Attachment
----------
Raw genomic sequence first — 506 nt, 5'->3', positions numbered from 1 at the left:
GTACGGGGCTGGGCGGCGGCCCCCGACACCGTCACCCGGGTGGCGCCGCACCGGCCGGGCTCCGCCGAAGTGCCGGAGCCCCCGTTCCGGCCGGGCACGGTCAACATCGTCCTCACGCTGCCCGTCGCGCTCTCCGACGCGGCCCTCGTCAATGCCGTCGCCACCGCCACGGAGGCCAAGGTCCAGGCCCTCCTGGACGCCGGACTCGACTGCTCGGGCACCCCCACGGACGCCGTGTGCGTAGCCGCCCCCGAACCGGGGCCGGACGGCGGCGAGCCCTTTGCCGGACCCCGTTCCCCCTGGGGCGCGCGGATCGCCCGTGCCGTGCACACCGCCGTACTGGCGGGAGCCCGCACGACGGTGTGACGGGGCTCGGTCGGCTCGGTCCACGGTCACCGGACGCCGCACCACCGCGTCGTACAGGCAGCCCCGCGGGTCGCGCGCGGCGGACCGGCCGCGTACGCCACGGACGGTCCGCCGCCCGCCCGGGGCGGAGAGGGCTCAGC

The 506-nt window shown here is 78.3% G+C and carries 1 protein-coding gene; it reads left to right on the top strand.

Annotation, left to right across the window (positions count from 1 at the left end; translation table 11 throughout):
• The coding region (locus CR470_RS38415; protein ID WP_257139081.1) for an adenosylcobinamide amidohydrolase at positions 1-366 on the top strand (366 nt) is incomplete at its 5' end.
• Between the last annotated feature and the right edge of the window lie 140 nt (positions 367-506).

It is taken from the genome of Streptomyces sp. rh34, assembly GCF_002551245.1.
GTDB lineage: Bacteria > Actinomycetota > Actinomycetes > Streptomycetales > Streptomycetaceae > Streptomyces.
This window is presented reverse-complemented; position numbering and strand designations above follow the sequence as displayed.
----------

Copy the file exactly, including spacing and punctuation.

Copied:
Raw genomic sequence first — 506 nt, 5'->3', positions numbered from 1 at the left:
GTACGGGGCTGGGCGGCGGCCCCCGACACCGTCACCCGGGTGGCGCCGCACCGGCCGGGCTCCGCCGAAGTGCCGGAGCCCCCGTTCCGGCCGGGCACGGTCAACATCGTCCTCACGCTGCCCGTCGCGCTCTCCGACGCGGCCCTCGTCAATGCCGTCGCCACCGCCACGGAGGCCAAGGTCCAGGCCCTCCTGGACGCCGGACTCGACTGCTCGGGCACCCCCACGGACGCCGTGTGCGTAGCCGCCCCCGAACCGGGGCCGGACGGCGGCGAGCCCTTTGCCGGACCCCGTTCCCCCTGGGGCGCGCGGATCGCCCGTGCCGTGCACACCGCCGTACTGGCGGGAGCCCGCACGACGGTGTGACGGGGCTCGGTCGGCTCGGTCCACGGTCACCGGACGCCGCACCACCGCGTCGTACAGGCAGCCCCGCGGGTCGCGCGCGGCGGACCGGCCGCGTACGCCACGGACGGTCCGCCGCCCGCCCGGGGCGGAGAGGGCTCAGC

The 506-nt window shown here is 78.3% G+C and carries 1 protein-coding gene; it reads left to right on the top strand.

Annotation, left to right across the window (positions count from 1 at the left end; translation table 11 throughout):
• The coding region (locus CR470_RS38415; protein ID WP_257139081.1) for an adenosylcobinamide amidohydrolase at positions 1-366 on the top strand (366 nt) is incomplete at its 5' end.
• Between the last annotated feature and the right edge of the window lie 140 nt (positions 367-506).

It is taken from the genome of Streptomyces sp. rh34, assembly GCF_002551245.1.
GTDB lineage: Bacteria > Actinomycetota > Actinomycetes > Streptomycetales > Streptomycetaceae > Streptomyces.
This window is presented reverse-complemented; position numbering and strand designations above follow the sequence as displayed.